Saturday, March 27, 2010

Playing on the Girls' Team: Notes on Jaime Hernandez and Female Super Teams in the Comics

"A Hundred Pretty Girls..."

by BK Munn

Love and Rockets 2 was one of my favourite comics of 2009, mostly because of Jaime Hernandez' "Ti-Girls Adventures Number 34," a fun metatextual superhero comic featuring three separate teams of female superheroes and set in the world of Hernandez' Locas stories (part 1 came out in 2008). Jaime's story had me wondering, why hadn't more U.S. superhero comics featured teams of women?

Hernandez has always liked the superhero women. Much of his early fan art seemed to focus on the femmes of the DC and Marvel universes. As well, his own stories are just packed with a surfeit of lady leagues, including Las Widows street gang, ladies' wrestling tag-teams, and all-girl punk bands. He introduced his own superhero women (Cheetah Torpeda, Comrade 7, et al) in the pages of the 1980s iteration of L&R, but hadn't really tied them into the team concept until recently. The superhero epic of "Ti-Girls" reveals a complex world of well-imagined female teammates, more subtly realized (and fun) than anything in the genre. But before the working-class black and latina amazons of Jaime's T-Girls, Zolars, and Fenomenons came on the scene, there was precious little in the world of comic books to rival them.

The first superhero team, the Justice Society of America, was an old-boys' club with one token female member, Wonder Woman, who held the rank of secretary. Of course, WW was not only a member of the all-woman society of Amazons who inhabited Paradise Island (the first superheroine "team"?) but was also given her powers by the chief female gods of the Greek pantheon (another all-star group of women). WW adventures featured quite a few girl couples and mini-groups, not to mention regular appearances of the Holliday Girls, an army of women chosen from Etta Candy's sorority, described as "a hundred pretty girls brave enough to capture dangerous men."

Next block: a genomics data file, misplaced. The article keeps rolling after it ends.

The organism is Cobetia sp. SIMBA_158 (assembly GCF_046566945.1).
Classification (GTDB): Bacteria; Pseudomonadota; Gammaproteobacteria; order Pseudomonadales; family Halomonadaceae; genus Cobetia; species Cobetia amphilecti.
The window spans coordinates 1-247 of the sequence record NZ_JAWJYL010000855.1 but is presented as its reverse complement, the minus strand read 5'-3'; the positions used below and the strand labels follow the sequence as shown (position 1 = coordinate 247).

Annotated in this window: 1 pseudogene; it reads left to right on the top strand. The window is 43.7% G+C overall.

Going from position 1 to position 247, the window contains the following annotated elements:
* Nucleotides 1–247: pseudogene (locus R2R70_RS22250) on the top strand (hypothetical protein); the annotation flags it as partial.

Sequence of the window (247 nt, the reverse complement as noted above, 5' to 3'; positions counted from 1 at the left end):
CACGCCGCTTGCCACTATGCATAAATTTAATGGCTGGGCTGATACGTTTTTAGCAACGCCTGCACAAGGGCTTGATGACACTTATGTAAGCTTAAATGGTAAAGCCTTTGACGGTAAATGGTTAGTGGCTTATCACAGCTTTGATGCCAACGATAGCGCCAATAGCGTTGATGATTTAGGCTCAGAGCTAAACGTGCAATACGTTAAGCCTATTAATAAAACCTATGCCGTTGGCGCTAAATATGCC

After the JSA, most superhero teams followed the same pattern of several men and one or maybe two women members. Thus we have the Marvel Family and Lieutenant Marvels, and later the JLA. The first incarnation of the Legion of Super-Heroes had a two-to-one ratio of men to women (3-to-1 when Superboy joined) but quickly expanded to include a whole cohort of women members, achieving near-parity several times (especially when you factored in Triplicate Girl) but the same could not be said for efforts like The Doom Patrol, Blackhawks, and especially The Inferior Five, which all featured a sole female member each. In 1960s Marvel Comics, the Fantastic Four, Avengers, and original X-Men all featured just one woman per team. Although the Avengers gradually added more women, it wasn't until the 1970s, with the advent of the Chris Claremont-penned new X-Men, that groups with a larger female membership began to dominate.

Brief Highlights in the History of All-Female Super-Teams

For some reason, in these comics written by men, powerful groups of women are often pictured as villains.

"The Revolt of the Girl Legionnaires" (Adventure Comics #326, 1964): The girls are brainwashed by Queen Azura from the planet Femnaz (paging Dave Sim!) into seducing the male Legionnaires and luring them into various traps but the day is saved when some of the boys save Femnaz from an exploding moon and the evil Queen has a change of heart. The genius of Jerry Siegel and the pencils of John Forte created this bizarre, adorable psychodrama.